New Scanning Technology Helps Dentists and Researchers

Lucia Cevidanes with 3D images in her lab.

Lucia Cevidanes with 3D images in her lab.

University of Michigan School of Dentistry researchers have recently released new software to improve the effectiveness of 3-dimensional images used to treat dental conditions. The software allows dentists and researchers to stack a series of scans obtained over a period of time to, according to Lucia Cevidanes, assistant professor in the Department of Orthodontics and Pediatric Dentistry and the project’s principal investigator “… more accurately track both a disease and the effectiveness of its treatment.”

The software is called SlicerCMF, which refers to its cranio-maxillofacial applications to analyze scans, or slices, of the mouth, jaws, face and head.  It works with several imaging tools, including MRI, CT, ultrasound and nuclear medicine.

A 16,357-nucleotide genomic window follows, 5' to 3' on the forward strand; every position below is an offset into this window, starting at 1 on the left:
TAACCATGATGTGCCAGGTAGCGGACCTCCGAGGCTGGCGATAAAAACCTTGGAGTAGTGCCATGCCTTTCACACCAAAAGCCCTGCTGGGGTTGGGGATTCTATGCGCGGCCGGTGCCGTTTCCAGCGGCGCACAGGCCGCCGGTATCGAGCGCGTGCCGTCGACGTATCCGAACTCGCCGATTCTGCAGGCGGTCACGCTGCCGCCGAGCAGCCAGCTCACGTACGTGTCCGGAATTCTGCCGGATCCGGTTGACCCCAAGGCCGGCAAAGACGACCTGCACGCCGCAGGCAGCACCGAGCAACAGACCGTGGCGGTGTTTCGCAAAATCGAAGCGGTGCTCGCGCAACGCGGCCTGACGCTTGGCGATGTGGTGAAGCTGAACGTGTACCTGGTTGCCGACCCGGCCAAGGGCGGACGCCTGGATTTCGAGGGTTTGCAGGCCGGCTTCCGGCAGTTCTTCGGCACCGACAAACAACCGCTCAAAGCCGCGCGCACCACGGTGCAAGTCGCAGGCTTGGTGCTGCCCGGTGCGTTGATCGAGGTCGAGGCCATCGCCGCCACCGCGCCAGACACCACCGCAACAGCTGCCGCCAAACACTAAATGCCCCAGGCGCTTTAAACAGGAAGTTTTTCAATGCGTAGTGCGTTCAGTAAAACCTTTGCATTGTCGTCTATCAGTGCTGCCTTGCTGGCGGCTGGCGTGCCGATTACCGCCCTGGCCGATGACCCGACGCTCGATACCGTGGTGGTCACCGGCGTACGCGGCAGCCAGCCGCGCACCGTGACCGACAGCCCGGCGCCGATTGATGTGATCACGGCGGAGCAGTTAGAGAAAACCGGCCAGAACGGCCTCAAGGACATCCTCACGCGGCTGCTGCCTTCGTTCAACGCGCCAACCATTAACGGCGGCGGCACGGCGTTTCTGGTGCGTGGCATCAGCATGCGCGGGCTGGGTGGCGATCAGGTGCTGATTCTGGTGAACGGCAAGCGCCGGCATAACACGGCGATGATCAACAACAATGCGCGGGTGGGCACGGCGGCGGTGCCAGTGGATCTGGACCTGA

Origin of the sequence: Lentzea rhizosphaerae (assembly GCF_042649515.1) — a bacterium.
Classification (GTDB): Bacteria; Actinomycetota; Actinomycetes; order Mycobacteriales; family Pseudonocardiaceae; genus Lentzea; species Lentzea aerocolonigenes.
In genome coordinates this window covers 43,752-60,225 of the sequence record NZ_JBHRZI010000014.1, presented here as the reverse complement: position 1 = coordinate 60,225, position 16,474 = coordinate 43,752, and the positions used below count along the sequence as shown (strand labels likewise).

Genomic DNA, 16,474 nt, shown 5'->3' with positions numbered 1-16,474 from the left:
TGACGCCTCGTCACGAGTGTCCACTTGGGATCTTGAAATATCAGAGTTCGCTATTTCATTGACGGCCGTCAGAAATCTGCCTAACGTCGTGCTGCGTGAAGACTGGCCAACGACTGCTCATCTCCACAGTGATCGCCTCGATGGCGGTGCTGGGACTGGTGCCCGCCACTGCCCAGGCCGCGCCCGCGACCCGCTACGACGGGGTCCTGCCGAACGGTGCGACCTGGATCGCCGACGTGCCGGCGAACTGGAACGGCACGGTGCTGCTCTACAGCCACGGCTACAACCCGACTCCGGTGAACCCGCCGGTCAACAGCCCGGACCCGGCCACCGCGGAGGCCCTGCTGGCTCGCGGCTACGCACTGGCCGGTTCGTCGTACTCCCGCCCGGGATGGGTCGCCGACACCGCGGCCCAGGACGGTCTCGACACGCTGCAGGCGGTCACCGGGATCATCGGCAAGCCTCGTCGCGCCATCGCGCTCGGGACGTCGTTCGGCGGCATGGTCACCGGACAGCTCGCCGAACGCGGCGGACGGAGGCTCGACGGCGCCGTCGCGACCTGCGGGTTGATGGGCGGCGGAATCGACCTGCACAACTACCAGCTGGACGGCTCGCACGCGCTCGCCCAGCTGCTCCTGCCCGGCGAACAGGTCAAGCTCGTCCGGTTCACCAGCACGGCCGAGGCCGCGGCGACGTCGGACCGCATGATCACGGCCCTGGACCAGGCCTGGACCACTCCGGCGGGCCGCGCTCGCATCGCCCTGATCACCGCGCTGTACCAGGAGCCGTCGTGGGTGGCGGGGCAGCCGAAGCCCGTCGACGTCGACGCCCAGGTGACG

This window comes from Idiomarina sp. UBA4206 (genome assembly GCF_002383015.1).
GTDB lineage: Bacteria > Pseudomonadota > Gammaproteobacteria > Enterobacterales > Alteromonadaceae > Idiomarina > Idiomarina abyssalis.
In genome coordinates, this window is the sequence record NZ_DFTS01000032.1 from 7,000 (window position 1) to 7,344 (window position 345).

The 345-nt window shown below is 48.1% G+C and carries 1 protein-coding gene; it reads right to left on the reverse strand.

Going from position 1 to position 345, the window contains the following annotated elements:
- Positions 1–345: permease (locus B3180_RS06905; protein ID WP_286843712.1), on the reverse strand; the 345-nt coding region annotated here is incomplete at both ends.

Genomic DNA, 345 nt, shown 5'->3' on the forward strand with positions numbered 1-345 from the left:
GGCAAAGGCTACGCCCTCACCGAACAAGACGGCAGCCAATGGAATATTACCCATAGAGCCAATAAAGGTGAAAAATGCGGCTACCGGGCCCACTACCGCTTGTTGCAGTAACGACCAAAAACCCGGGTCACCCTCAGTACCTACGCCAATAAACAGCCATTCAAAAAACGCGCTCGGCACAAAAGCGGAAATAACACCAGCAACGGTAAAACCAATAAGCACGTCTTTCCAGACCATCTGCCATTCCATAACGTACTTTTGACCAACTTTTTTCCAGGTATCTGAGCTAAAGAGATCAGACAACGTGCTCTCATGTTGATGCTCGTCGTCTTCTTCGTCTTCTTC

What This Research Means to You
This software enables dentists and researchers to both find and measure changes in the jaw and soft tissues of the mouth to track the progress of dental disease/treatment, jaw growth, tissue healing rate and other parameters to assure the most accurate information available. The ability to identify specific biomarkers in the scans can help our Manhattan dentists to understand changes over time as well as whether these changes are positive or negative. This then leads to better and more effective treatments.

“I think what we have done is exciting,” Cevidanes said. “Our collaborative group is recognized nationally and internationally as being leaders in the field of registration, noting changes over time and quantifying them.  At the same time, (the software allows) visualization of those changes with some very nice color maps or color-coded visualizations.”

To your health & beauty,
Jeffrey Shapiro, DDS, PC and Glenn Chiarello, DDS
NYC Cosmetic Dentists

 

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